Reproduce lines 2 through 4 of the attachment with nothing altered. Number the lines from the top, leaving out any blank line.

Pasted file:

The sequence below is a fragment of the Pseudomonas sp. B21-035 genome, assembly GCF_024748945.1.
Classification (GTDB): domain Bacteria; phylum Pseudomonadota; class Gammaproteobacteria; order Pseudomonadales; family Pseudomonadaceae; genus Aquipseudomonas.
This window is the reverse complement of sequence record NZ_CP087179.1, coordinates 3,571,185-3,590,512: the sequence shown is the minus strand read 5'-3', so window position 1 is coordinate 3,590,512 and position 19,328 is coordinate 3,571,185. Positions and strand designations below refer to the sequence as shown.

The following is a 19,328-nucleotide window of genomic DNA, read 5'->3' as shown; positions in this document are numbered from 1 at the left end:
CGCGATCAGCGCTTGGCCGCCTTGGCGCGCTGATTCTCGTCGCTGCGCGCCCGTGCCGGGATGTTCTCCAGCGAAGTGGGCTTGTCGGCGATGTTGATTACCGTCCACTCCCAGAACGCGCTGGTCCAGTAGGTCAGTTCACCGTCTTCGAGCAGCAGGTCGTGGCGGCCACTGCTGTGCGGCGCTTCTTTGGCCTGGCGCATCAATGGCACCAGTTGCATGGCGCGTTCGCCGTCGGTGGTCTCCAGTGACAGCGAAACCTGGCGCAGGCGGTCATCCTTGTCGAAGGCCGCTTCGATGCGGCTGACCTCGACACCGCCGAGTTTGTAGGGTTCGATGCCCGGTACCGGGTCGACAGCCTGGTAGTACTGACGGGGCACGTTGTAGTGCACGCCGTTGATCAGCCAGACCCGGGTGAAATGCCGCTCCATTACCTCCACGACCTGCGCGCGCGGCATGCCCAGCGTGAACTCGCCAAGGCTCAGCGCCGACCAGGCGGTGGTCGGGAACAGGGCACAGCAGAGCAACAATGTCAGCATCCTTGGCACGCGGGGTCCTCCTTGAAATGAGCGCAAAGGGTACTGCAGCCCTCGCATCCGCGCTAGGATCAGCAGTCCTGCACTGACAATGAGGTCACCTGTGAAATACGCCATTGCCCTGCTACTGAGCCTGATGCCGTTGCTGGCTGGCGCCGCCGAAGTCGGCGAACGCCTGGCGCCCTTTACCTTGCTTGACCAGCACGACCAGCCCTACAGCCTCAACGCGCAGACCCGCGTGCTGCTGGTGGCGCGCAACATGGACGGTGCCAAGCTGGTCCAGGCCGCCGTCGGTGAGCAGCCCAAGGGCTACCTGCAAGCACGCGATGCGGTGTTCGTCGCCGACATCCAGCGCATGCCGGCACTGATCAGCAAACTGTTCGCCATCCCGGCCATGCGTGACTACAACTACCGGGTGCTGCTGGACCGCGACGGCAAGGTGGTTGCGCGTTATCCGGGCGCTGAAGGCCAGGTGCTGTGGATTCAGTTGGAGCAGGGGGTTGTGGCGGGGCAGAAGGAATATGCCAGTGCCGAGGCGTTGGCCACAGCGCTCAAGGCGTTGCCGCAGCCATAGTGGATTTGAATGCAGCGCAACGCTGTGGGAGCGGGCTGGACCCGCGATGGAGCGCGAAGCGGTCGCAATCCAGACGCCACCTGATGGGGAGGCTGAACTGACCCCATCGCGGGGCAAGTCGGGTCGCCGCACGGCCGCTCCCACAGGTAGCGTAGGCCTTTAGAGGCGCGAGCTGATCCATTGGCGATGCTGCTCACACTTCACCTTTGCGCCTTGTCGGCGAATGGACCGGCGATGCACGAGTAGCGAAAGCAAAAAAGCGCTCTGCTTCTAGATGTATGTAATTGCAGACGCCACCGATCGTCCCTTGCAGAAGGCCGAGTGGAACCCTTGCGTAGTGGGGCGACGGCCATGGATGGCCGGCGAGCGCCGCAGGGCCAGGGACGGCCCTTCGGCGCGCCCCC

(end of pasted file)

Classification (GTDB): domain Bacteria; phylum Pseudomonadota; class Gammaproteobacteria; order Pseudomonadales; family Pseudomonadaceae; genus Aquipseudomonas.
This window is the reverse complement of sequence record NZ_CP087179.1, coordinates 3,571,185-3,590,512: the sequence shown is the minus strand read 5'-3', so window position 1 is coordinate 3,590,512 and position 19,328 is coordinate 3,571,185. Positions and strand designations below refer to the sequence as shown.

The following is a 19,328-nucleotide window of genomic DNA, read 5'->3' as shown; positions in this document are numbered from 1 at the left end: